My home town was under constant threat when I was a kid and my parents used to host soldiers for Shabbat dinner every Friday. I got used to seeing those green uniforms every week and listening to their stories. There was a time I was sure I had big brothers, many big brothers. Some of the hundreds of soldiers my parents hosted over the years were lone soldiers. Lone soldiers are young people who choose to make aliyah at age 18 alone and to serve three years or more in the Israel Defense Forces, usually as combat soldiers or officers.
During Israel’s Operation Protective Edge to defend our people and border, 64 soldiers have been killed, three of them lone soldiers. Sean Carmeli from Texas was one of the three. Sean was a fan of the Maccabi Haifa soccer team, and someone in the Maccabi Haifa organization was afraid that Sean, who was killed defending the country and people he loved so much, would be buried alone, so he posted on Facebook and invited Am Yisrael (the people of Israel) to come and walk Sean on his last way. More than 20,000 people came. The vast majority didn’t know him at all, but they cherished his life and honored his death; they wanted to say thank you, Sean. Ariel Horowitz, the son of the “first lady of Israeli song” Naomi Shemer, wrote a song for him, saying: “20,000 people and you were the first, 20,000 people … two sisters, 20,000 brothers.”
Thank you to all Jews around the world who educate their kids to love Israel that much.
This was, for sure, one of the moments I felt so proud to be both Jewish and Israeli, to see the unity among us, unity that was so missing just before the kidnapping of the three Israeli teens and Operation Protective Edge.
There is nothing good in war, I am sure you all agree, but we gained precious unity that was so missing in our land, our people, to see a Chabad truck next to the border with Gaza cheering up our soldiers, to see packages for soldiers with letters from kids sent from all over the world. The pictures, videos, letters and rallies supporting Israel warmed my heart, our hearts.
As one who lost my beloved father to terror and blind hatred — my father who raised me more than anything to love people, just to love and care, “What does it cost you?” he used to say with a smile — I know how it feels to pay the price that so many people are paying in Israel right now, the painful price that the state of Israel determined, to do anything so no more kids will lose their fathers, no more parents will bury their kids.
The expression “six after the war” originally appeared in “The Good Soldier Svejk and His Fortunes in the World War.” Two friends set a date to meet at the pub at 6 p.m. after the war. The phrase is used to describe what will be after the war.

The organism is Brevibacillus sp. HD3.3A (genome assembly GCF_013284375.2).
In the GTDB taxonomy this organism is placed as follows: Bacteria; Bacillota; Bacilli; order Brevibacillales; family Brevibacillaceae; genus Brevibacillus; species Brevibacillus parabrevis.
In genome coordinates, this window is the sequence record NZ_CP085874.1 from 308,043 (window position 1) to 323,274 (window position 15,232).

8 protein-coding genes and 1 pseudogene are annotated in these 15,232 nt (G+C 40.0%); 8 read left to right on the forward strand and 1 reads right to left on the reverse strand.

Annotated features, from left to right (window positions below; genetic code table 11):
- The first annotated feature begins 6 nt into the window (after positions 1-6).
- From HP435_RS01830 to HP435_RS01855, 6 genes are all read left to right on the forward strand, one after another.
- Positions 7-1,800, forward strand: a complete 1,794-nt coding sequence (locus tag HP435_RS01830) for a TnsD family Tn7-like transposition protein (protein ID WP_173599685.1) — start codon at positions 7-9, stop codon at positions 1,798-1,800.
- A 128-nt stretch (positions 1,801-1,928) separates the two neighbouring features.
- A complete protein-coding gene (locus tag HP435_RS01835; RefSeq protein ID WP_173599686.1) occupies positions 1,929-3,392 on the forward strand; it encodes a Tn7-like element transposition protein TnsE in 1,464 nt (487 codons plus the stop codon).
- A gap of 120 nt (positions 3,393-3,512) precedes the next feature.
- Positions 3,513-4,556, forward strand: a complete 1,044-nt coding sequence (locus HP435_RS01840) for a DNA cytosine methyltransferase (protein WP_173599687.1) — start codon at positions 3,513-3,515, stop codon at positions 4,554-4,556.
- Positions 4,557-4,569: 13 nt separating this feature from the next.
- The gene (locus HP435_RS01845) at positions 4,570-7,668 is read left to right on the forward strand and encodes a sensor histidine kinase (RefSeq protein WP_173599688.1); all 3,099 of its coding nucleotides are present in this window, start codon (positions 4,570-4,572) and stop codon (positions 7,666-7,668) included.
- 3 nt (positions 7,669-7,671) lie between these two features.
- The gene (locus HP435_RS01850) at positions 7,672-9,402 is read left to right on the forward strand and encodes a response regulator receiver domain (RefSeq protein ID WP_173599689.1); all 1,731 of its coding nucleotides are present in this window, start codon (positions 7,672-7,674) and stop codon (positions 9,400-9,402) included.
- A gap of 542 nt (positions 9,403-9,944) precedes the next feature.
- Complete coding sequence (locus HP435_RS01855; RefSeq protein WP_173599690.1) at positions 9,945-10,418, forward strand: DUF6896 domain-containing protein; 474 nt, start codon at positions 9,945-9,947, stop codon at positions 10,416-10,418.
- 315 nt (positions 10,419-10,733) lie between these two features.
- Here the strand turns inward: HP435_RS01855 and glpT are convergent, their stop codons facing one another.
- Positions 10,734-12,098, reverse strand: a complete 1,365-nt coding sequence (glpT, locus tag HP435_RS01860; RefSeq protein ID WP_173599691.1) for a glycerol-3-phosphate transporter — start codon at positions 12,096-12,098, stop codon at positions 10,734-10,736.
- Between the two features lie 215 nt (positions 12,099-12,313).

Here’s one part of a lovely and moving short story by Uri Ophir, a young Israeli musician, poet and short story writer. This piece was written 10 years ago and is still so relevant.
Six After the War — Uri Ophir
“… The future opened up to us two years ago, when those important agreements long talked about for years finally were signed. Those agreements that would change the course of the lives of all who live in this country, for all its borders. It would be so nice to walk around cities such as Jenin, Rafah, Jerusalem without feeling any fear.
How nice it would be if we could continue to do this for years … but fate and politics have destroyed everything and we found ourselves declared enemies again, only this time by the very state we helped to build with our own hands. Me and Saul, the two of us were hoping to help, and in fact, Saul and I started a restoration company. We received funding from all over the world. People realized it was probably a happy ending to the conflict that had continued for years. For a year and a half we created, with work on both sides, the world’s largest restoration company. We re-established schools, mosques, public buildings, helping to reverse the destruction that resulted from the long period of conflict.
Slowly, it seemed that here comes true peace….”
Israeli culture in Tucson
The Weintraub Israel Center is cosponsoring a concert by Israeli singer-songwriter David Broza at The Fox Tucson Theatre on Oct. 30 with special guest Alberto Rios, poet laureate of Arizona. Broza set one of Rios’s poems, “Chileno Boys,” to music.
Says Broza, “Occasionally, I would find a great poem that I wanted to set to music. So I would set it aside, and I would work on it. When it was ready, I tried to find the poet [if still alive] to see if he was interested in making a personal connection … I would have the poem in front of me, and look for the music that this lyric would want.”